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Biography [eng]

Ulrika Winblad, Ph.D., is an associate professor, senior lecturer, and director of postgraduate studies in the Department of Public Health and Caring Sciences at Uppsala University. Winblad’s research interests include the marketization of health care, quality and performance in health and elder care organizations; and the implementation of health policy.  Winblad received her Ph.D. in health services research from Uppsala University. 

Publications (10 of 157) Show all publications
Blomqvist, P. & Winblad, U. (2024). Have the Welfare Professions Lost Autonomy?: A Comparative Study of Doctors and Teachers. Journal of Social Policy, 53(1), 64-85
Open this publication in new window or tab >>Have the Welfare Professions Lost Autonomy?: A Comparative Study of Doctors and Teachers
2024 (English)In: Journal of Social Policy, ISSN 0047-2794, E-ISSN 1469-7823, Vol. 53, no 1, p. 64-85Article in journal (Refereed) Published
Abstract [en]

This article investigates the impact of NPM reforms on two prominent welfare state professions; medical doctors and teachers. The case study context is Sweden, where the impact of NPM led to a series of reforms in health care and education after 1990. The focus in the paper is on professional autonomy, which can be seen as a core trait in professional work. The findings in the article point to both medical doctors and teachers having lost professional autonomy as a result of NPM-reforms, particularly with regards to the dimensions of work organization and evaluation. Autonomy in individual decision-making seems to have been least affected, even if there are indications of this being infringed upon as well. Despite these broad similarities, the loss of autonomy is found to be more pronounced in the case of teachers. One reason behind this difference, which manifests itself in teachers having become subject to higher level of direct administrative control by school managers while at the same time experiencing a more distinct loss of autonomy to evaluate their work, appears to be that medical doctors have been more successful in establishing themselves as experts in relation to new public audit agencies.

Place, publisher, year, edition, pages
Cambridge University Press, 2024
Keywords
NPM, welfare services, professionals, Sweden
National Category
Public Administration Studies
Identifiers
urn:nbn:se:uu:diva-528179 (URN)10.1017/S0047279422000228 (DOI)000780635000001 ()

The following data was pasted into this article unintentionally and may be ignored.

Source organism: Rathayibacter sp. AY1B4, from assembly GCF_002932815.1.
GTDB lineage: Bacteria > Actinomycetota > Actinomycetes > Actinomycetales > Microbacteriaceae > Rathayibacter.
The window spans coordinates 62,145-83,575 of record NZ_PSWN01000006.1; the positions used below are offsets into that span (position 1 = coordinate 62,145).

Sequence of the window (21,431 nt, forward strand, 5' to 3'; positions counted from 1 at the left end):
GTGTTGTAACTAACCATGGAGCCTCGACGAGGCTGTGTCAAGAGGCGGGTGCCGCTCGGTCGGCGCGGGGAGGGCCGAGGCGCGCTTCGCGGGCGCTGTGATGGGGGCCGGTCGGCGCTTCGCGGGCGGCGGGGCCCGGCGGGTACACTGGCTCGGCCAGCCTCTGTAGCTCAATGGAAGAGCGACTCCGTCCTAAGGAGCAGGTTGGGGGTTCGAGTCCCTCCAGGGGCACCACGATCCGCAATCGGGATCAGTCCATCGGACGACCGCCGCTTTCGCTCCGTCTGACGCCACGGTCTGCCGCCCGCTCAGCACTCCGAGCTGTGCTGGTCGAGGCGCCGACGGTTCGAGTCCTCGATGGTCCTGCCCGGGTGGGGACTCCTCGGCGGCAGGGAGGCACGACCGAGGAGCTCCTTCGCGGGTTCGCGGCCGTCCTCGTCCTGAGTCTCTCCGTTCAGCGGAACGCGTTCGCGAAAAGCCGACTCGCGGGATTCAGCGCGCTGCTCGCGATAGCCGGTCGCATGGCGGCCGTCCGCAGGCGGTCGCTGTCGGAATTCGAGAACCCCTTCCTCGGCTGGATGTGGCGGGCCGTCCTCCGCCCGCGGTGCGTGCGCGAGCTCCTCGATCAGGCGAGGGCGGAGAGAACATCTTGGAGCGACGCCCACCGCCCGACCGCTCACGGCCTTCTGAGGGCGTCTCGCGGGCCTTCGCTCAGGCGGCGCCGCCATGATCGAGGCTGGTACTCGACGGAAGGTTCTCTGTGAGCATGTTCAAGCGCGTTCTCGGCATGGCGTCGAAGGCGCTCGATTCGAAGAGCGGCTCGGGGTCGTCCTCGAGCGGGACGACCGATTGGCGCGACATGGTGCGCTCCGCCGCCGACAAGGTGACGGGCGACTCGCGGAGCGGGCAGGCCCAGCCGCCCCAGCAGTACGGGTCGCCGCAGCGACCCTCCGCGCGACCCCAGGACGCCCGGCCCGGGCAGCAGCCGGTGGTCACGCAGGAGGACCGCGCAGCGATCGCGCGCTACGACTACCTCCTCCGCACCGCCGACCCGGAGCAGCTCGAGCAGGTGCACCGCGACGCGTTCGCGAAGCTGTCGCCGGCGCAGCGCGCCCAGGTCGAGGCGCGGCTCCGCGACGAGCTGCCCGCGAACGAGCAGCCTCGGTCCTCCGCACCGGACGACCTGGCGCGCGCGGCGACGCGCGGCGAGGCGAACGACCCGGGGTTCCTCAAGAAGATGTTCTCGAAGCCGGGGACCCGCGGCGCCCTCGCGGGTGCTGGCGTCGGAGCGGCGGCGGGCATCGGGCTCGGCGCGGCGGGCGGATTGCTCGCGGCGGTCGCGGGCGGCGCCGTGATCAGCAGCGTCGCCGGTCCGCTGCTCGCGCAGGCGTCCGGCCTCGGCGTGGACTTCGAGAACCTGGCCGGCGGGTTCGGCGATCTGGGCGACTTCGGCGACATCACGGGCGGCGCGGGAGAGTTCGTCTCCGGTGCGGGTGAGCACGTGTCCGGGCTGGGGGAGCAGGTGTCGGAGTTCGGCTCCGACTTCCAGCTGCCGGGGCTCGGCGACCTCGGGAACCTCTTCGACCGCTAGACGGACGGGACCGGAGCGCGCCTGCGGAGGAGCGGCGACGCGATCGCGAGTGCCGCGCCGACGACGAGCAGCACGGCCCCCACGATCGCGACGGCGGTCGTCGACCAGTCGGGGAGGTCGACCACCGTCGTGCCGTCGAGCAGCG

Funder
Forte, Swedish Research Council for Health, Working Life and Welfare, 2014-01381
Available from: 2024-05-21 Created: 2024-05-21 Last updated: 2024-05-21Bibliographically approved
Hallberg, A., Winblad, U. & Fredriksson, M. (2024). Vertical policy coordination of COVID-19 testing in Sweden: an analysis of policy-specific demands and institutional barriers. Journal of Health Organization & Management, 38(9), 106-124
Open this publication in new window or tab >>Vertical policy coordination of COVID-19 testing in Sweden: an analysis of policy-specific demands and institutional barriers
2024 (English)In: Journal of Health Organization & Management, ISSN 1477-7266, E-ISSN 1758-7247, Vol. 38, no 9, p. 106-124Article in journal (Refereed) Published
Abstract [en]

Purpose

The build-up of large-scale COVID-19 testing required an unprecedented effort of coordination within decentralized healthcare systems around the world. The aim of the study was to elucidate the challenges of vertical policy coordination between non-political actors at the national and regional levels regarding this policy issue, using Sweden as our case.

Design/methodology/approach

Interviews with key actors at the national and regional levels were analyzed using an adapted version of a conceptualization by Adam et al. (2019), depicting barriers to vertical policy coordination.

Findings

Our results show that the main issues in the Swedish context were related to parallel sovereignty and a vagueness regarding responsibilities and mandates as well as complex governmental structures and that this was exacerbated by the unfamiliarity and uncertainty of the policy issue. We conclude that understanding the interaction between the comprehensiveness and complexity of the policy issue and the institutional context is crucial to achieving effective vertical policy coordination.

Originality/value